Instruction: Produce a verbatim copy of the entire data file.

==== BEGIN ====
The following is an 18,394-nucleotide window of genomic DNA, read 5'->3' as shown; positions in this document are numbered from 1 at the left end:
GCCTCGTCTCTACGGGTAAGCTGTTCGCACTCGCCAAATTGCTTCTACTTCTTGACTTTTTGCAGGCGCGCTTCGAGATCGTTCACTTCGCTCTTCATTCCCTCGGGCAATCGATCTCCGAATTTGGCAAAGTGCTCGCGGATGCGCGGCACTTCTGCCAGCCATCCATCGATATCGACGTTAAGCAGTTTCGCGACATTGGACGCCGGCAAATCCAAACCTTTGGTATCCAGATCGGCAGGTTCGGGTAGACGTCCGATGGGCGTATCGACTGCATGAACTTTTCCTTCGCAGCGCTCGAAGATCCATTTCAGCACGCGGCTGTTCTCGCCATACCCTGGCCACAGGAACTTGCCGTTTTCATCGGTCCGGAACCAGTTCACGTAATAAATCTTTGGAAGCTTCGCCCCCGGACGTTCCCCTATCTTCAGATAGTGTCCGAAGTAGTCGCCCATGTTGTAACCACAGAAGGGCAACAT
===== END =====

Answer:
The following is an 18,394-nucleotide window of genomic DNA, read 5'->3' as shown; positions in this document are numbered from 1 at the left end:
GCCTCGTCTCTACGGGTAAGCTGTTCGCACTCGCCAAATTGCTTCTACTTCTTGACTTTTTGCAGGCGCGCTTCGAGATCGTTCACTTCGCTCTTCATTCCCTCGGGCAATCGATCTCCGAATTTGGCAAAGTGCTCGCGGATGCGCGGCACTTCTGCCAGCCATCCATCGATATCGACGTTAAGCAGTTTCGCGACATTGGACGCCGGCAAATCCAAACCTTTGGTATCCAGATCGGCAGGTTCGGGTAGACGTCCGATGGGCGTATCGACTGCATGAACTTTTCCTTCGCAGCGCTCGAAGATCCATTTCAGCACGCGGCTGTTCTCGCCATACCCTGGCCACAGGAACTTGCCGTTTTCATCGGTCCGGAACCAGTTCACGTAATAAATCTTTGGAAGCTTCGCCCCCGGACGTTCCCCTATCTTCAGATAGTGTCCGAAGTAGTCGCCCATGTTGTAACCACAGAAGGGCAACAT